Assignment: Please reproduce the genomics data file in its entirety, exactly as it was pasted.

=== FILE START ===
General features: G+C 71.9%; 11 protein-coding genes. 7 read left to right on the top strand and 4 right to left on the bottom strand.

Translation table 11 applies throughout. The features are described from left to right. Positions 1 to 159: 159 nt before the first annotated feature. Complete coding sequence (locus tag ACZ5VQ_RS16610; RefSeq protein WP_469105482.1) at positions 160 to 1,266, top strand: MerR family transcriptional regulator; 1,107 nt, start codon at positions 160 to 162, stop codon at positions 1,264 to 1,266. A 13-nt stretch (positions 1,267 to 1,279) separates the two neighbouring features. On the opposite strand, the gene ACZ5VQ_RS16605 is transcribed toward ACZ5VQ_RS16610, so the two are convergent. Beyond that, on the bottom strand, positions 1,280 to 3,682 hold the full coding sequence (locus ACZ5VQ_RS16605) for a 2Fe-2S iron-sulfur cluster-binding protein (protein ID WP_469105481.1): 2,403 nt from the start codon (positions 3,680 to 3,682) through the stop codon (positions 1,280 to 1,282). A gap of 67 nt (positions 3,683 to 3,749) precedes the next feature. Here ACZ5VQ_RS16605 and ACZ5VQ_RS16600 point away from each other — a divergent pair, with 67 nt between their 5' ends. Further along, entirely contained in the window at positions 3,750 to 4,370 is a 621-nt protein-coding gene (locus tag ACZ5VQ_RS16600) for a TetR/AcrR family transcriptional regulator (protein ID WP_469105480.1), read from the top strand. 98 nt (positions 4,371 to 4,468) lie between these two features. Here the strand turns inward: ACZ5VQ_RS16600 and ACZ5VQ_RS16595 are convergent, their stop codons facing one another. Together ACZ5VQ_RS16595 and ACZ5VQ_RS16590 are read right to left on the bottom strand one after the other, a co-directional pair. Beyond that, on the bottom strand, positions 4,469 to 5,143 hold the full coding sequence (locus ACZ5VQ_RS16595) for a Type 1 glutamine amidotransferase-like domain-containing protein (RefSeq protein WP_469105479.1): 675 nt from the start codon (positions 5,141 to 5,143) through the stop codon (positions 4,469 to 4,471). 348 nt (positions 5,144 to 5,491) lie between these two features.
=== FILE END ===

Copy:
General features: G+C 71.9%; 11 protein-coding genes. 7 read left to right on the top strand and 4 right to left on the bottom strand.

Translation table 11 applies throughout. The features are described from left to right. Positions 1 to 159: 159 nt before the first annotated feature. Complete coding sequence (locus tag ACZ5VQ_RS16610; RefSeq protein WP_469105482.1) at positions 160 to 1,266, top strand: MerR family transcriptional regulator; 1,107 nt, start codon at positions 160 to 162, stop codon at positions 1,264 to 1,266. A 13-nt stretch (positions 1,267 to 1,279) separates the two neighbouring features. On the opposite strand, the gene ACZ5VQ_RS16605 is transcribed toward ACZ5VQ_RS16610, so the two are convergent. Beyond that, on the bottom strand, positions 1,280 to 3,682 hold the full coding sequence (locus ACZ5VQ_RS16605) for a 2Fe-2S iron-sulfur cluster-binding protein (protein ID WP_469105481.1): 2,403 nt from the start codon (positions 3,680 to 3,682) through the stop codon (positions 1,280 to 1,282). A gap of 67 nt (positions 3,683 to 3,749) precedes the next feature. Here ACZ5VQ_RS16605 and ACZ5VQ_RS16600 point away from each other — a divergent pair, with 67 nt between their 5' ends. Further along, entirely contained in the window at positions 3,750 to 4,370 is a 621-nt protein-coding gene (locus tag ACZ5VQ_RS16600) for a TetR/AcrR family transcriptional regulator (protein ID WP_469105480.1), read from the top strand. 98 nt (positions 4,371 to 4,468) lie between these two features. Here the strand turns inward: ACZ5VQ_RS16600 and ACZ5VQ_RS16595 are convergent, their stop codons facing one another. Together ACZ5VQ_RS16595 and ACZ5VQ_RS16590 are read right to left on the bottom strand one after the other, a co-directional pair. Beyond that, on the bottom strand, positions 4,469 to 5,143 hold the full coding sequence (locus ACZ5VQ_RS16595) for a Type 1 glutamine amidotransferase-like domain-containing protein (RefSeq protein WP_469105479.1): 675 nt from the start codon (positions 5,141 to 5,143) through the stop codon (positions 4,469 to 4,471). 348 nt (positions 5,144 to 5,491) lie between these two features.